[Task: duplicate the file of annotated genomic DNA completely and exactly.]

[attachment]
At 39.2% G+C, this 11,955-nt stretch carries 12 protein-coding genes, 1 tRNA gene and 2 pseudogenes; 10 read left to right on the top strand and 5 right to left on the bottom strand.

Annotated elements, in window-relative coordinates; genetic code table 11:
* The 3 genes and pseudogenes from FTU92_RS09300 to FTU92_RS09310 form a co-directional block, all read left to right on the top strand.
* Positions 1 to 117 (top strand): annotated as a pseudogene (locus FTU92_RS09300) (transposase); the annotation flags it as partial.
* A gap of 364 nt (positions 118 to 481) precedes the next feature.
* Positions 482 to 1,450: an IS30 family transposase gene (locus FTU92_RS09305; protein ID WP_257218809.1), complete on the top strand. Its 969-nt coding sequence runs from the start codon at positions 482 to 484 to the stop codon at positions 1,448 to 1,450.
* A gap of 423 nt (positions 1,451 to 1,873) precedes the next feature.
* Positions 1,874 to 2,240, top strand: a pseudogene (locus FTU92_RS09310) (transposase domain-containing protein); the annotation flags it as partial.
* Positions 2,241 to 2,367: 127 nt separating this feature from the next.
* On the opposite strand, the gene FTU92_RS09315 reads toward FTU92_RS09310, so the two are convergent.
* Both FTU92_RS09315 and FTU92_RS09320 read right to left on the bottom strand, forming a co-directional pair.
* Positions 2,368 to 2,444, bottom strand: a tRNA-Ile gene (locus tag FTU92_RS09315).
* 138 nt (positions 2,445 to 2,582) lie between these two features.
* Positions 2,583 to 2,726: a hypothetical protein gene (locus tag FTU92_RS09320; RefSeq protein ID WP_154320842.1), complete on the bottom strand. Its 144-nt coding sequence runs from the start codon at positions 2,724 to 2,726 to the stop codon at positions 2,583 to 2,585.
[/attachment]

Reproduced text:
At 39.2% G+C, this 11,955-nt stretch carries 12 protein-coding genes, 1 tRNA gene and 2 pseudogenes; 10 read left to right on the top strand and 5 right to left on the bottom strand.

Annotated elements, in window-relative coordinates; genetic code table 11:
* The 3 genes and pseudogenes from FTU92_RS09300 to FTU92_RS09310 form a co-directional block, all read left to right on the top strand.
* Positions 1 to 117 (top strand): annotated as a pseudogene (locus FTU92_RS09300) (transposase); the annotation flags it as partial.
* A gap of 364 nt (positions 118 to 481) precedes the next feature.
* Positions 482 to 1,450: an IS30 family transposase gene (locus FTU92_RS09305; protein ID WP_257218809.1), complete on the top strand. Its 969-nt coding sequence runs from the start codon at positions 482 to 484 to the stop codon at positions 1,448 to 1,450.
* A gap of 423 nt (positions 1,451 to 1,873) precedes the next feature.
* Positions 1,874 to 2,240, top strand: a pseudogene (locus FTU92_RS09310) (transposase domain-containing protein); the annotation flags it as partial.
* Positions 2,241 to 2,367: 127 nt separating this feature from the next.
* On the opposite strand, the gene FTU92_RS09315 reads toward FTU92_RS09310, so the two are convergent.
* Both FTU92_RS09315 and FTU92_RS09320 read right to left on the bottom strand, forming a co-directional pair.
* Positions 2,368 to 2,444, bottom strand: a tRNA-Ile gene (locus tag FTU92_RS09315).
* 138 nt (positions 2,445 to 2,582) lie between these two features.
* Positions 2,583 to 2,726: a hypothetical protein gene (locus tag FTU92_RS09320; RefSeq protein ID WP_154320842.1), complete on the bottom strand. Its 144-nt coding sequence runs from the start codon at positions 2,724 to 2,726 to the stop codon at positions 2,583 to 2,585.